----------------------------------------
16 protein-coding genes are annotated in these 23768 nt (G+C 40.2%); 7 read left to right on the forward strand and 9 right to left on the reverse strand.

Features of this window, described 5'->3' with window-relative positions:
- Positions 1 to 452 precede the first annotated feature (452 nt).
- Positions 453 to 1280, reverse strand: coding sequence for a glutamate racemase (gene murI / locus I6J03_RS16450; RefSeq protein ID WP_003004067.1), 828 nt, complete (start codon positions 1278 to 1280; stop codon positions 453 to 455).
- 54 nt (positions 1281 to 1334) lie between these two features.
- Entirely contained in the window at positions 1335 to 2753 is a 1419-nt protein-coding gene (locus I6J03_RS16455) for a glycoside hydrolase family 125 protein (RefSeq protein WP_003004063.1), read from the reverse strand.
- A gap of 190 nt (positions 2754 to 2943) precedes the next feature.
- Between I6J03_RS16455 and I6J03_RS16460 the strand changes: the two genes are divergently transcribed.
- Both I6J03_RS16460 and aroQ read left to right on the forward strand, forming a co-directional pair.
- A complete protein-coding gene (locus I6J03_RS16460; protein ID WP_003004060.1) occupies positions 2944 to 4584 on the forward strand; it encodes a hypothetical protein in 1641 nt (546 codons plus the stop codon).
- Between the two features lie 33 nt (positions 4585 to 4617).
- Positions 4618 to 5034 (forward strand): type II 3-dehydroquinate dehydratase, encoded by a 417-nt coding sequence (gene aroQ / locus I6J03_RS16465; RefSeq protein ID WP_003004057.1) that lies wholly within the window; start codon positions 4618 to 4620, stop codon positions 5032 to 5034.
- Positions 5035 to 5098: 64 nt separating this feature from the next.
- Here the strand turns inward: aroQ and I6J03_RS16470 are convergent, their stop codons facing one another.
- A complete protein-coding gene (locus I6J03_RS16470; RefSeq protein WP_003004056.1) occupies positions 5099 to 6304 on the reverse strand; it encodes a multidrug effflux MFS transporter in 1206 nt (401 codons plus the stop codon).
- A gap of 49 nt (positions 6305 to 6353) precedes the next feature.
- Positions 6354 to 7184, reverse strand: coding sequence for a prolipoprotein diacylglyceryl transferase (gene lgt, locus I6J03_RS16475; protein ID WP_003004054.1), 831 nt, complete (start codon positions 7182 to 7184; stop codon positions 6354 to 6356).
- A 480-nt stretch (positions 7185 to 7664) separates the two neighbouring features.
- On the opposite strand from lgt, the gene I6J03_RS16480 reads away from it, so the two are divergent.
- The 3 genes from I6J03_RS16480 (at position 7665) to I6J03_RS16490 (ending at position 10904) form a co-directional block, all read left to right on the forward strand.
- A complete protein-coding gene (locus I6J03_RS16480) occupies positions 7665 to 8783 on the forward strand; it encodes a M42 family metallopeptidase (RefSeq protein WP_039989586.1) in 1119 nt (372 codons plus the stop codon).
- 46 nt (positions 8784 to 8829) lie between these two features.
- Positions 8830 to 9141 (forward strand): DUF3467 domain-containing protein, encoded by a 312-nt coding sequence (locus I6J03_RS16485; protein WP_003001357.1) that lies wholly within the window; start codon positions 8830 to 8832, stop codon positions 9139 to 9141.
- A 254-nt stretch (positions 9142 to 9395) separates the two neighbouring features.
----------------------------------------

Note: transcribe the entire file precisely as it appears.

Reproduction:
16 protein-coding genes are annotated in these 23768 nt (G+C 40.2%); 7 read left to right on the forward strand and 9 right to left on the reverse strand.

Features of this window, described 5'->3' with window-relative positions:
- Positions 1 to 452 precede the first annotated feature (452 nt).
- Positions 453 to 1280, reverse strand: coding sequence for a glutamate racemase (gene murI / locus I6J03_RS16450; RefSeq protein ID WP_003004067.1), 828 nt, complete (start codon positions 1278 to 1280; stop codon positions 453 to 455).
- 54 nt (positions 1281 to 1334) lie between these two features.
- Entirely contained in the window at positions 1335 to 2753 is a 1419-nt protein-coding gene (locus I6J03_RS16455) for a glycoside hydrolase family 125 protein (RefSeq protein WP_003004063.1), read from the reverse strand.
- A gap of 190 nt (positions 2754 to 2943) precedes the next feature.
- Between I6J03_RS16455 and I6J03_RS16460 the strand changes: the two genes are divergently transcribed.
- Both I6J03_RS16460 and aroQ read left to right on the forward strand, forming a co-directional pair.
- A complete protein-coding gene (locus I6J03_RS16460; protein ID WP_003004060.1) occupies positions 2944 to 4584 on the forward strand; it encodes a hypothetical protein in 1641 nt (546 codons plus the stop codon).
- Between the two features lie 33 nt (positions 4585 to 4617).
- Positions 4618 to 5034 (forward strand): type II 3-dehydroquinate dehydratase, encoded by a 417-nt coding sequence (gene aroQ / locus I6J03_RS16465; RefSeq protein ID WP_003004057.1) that lies wholly within the window; start codon positions 4618 to 4620, stop codon positions 5032 to 5034.
- Positions 5035 to 5098: 64 nt separating this feature from the next.
- Here the strand turns inward: aroQ and I6J03_RS16470 are convergent, their stop codons facing one another.
- A complete protein-coding gene (locus I6J03_RS16470; RefSeq protein WP_003004056.1) occupies positions 5099 to 6304 on the reverse strand; it encodes a multidrug effflux MFS transporter in 1206 nt (401 codons plus the stop codon).
- A gap of 49 nt (positions 6305 to 6353) precedes the next feature.
- Positions 6354 to 7184, reverse strand: coding sequence for a prolipoprotein diacylglyceryl transferase (gene lgt, locus I6J03_RS16475; protein ID WP_003004054.1), 831 nt, complete (start codon positions 7182 to 7184; stop codon positions 6354 to 6356).
- A 480-nt stretch (positions 7185 to 7664) separates the two neighbouring features.
- On the opposite strand from lgt, the gene I6J03_RS16480 reads away from it, so the two are divergent.
- The 3 genes from I6J03_RS16480 (at position 7665) to I6J03_RS16490 (ending at position 10904) form a co-directional block, all read left to right on the forward strand.
- A complete protein-coding gene (locus I6J03_RS16480) occupies positions 7665 to 8783 on the forward strand; it encodes a M42 family metallopeptidase (RefSeq protein WP_039989586.1) in 1119 nt (372 codons plus the stop codon).
- 46 nt (positions 8784 to 8829) lie between these two features.
- Positions 8830 to 9141 (forward strand): DUF3467 domain-containing protein, encoded by a 312-nt coding sequence (locus I6J03_RS16485; protein WP_003001357.1) that lies wholly within the window; start codon positions 8830 to 8832, stop codon positions 9139 to 9141.
- A 254-nt stretch (positions 9142 to 9395) separates the two neighbouring features.